Isago-longhouse exterior view and Komo

On the one hand, the totality grows from the identification of the community with a building that defines the universe of living, amalgamating settlement with construction and social organization with architectural structure. On the other, such a totality is not a given, it must be continually constructed by reconciling the differences that characterize all community life in an integral spatial-cultural structure. The total architecture represents the clearly defined and ordered social, religious and cultural – the human – realm that stands apart from the wild natural world, a static and stable sphere in a fluid expanse of constantly changing nature. In the Gogodala landscape of swamps and lagoons with its varying seasons, changing water levels, and emerging and vanishing islands of land, the longhouses built on elevations stand as landmarks, beacons of cultural stability and durability to offset the fluidity of nature. At the same time the bipolar format of Gogodala culture and society represents an approximation to nature. The opposition between the genders, the mythological emergence of an anthropomorphic order from the infinite time and expanse of the surrounding territory and the identification of sacred sites in the natural environment stand for the human attempt to be part of the natural world. The polarities embody the logic interlinking of the cultural and the natural orders. By bringing together the social-cultural and the cosmological oppositions and blending them in the structure of architectural space, nature and culture become aligned. Ultimately, the aim of the total architecture is to transcend the sphere of cultural construction and create oneness between the humans and the world.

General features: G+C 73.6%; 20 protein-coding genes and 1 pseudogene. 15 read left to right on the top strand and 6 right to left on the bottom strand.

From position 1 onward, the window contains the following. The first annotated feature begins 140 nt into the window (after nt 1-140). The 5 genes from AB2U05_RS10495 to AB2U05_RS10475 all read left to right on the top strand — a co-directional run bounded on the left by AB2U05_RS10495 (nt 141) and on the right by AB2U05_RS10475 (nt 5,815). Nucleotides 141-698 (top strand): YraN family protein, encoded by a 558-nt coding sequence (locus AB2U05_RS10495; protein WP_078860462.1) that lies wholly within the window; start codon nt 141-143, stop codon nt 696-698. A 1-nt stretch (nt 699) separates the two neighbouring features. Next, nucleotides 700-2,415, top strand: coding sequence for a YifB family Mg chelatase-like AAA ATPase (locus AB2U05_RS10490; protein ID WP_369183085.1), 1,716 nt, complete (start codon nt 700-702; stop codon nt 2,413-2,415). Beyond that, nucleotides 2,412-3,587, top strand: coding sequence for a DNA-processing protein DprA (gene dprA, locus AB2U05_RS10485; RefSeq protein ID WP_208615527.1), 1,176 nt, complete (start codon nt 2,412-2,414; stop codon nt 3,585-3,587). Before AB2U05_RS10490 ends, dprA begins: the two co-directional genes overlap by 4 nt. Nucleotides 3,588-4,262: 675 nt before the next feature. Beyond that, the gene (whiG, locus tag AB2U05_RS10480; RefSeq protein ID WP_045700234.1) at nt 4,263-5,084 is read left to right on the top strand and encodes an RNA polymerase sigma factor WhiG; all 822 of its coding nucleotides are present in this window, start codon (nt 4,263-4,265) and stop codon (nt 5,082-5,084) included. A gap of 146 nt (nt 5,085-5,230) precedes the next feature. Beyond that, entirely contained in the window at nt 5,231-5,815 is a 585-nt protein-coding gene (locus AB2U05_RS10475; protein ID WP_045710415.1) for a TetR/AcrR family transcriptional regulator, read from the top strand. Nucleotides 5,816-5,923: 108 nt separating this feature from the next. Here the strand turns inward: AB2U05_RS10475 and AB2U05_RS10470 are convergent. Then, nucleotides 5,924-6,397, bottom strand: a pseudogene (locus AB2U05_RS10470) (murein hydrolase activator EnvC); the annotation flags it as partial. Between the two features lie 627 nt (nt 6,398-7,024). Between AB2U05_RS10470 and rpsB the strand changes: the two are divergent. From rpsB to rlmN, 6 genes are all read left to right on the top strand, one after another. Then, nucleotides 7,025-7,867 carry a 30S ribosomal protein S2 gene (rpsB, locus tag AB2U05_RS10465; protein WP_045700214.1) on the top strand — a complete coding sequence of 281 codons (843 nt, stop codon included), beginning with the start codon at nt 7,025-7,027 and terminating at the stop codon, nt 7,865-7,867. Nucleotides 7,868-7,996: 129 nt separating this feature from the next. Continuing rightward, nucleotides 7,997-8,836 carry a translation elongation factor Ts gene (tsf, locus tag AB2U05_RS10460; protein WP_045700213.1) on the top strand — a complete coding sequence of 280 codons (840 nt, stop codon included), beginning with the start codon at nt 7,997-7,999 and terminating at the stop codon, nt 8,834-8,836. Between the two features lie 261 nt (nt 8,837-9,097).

Beaver, W. N. 1914. A Description of the Girara District, Western Papua. In: The Geographical Journal (43) 4: 407-413.

Crawford, Anthony Leonard 1981. Aida. Life and ceremony of the Gogodala. Bathurst, Australia: The National Cultural Council of Papua New Guinea.

Williams, Francis Edgar 1924. The Natives of the Purari Delta. Anthropology Reports No. 5. Port Moresby: Government Printer.

Wirz, Paul 1934. Die Gemeinde der Gogodara. Nova Guinea. Résultats des expéditions scientifiques à la Nouvelle Guinée; publ. sous la dir. de L. F. de Beaufort. Bd. 16. Leiden: E. J. Brill.


Isago-Langhaus exterior view and Komo: Architectural Heritage Centre of Papua New Guinea, Papua New Guinea University of Technology, Lae, Papua New Guinea